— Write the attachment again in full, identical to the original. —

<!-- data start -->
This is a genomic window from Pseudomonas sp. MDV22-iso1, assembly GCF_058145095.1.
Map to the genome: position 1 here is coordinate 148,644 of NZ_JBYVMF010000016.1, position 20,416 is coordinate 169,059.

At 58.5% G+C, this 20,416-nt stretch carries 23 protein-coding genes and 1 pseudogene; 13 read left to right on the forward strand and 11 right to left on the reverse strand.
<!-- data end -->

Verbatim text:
This is a genomic window from Pseudomonas sp. MDV22-iso1, assembly GCF_058145095.1.
Map to the genome: position 1 here is coordinate 148,644 of NZ_JBYVMF010000016.1, position 20,416 is coordinate 169,059.

At 58.5% G+C, this 20,416-nt stretch carries 23 protein-coding genes and 1 pseudogene; 13 read left to right on the forward strand and 11 right to left on the reverse strand.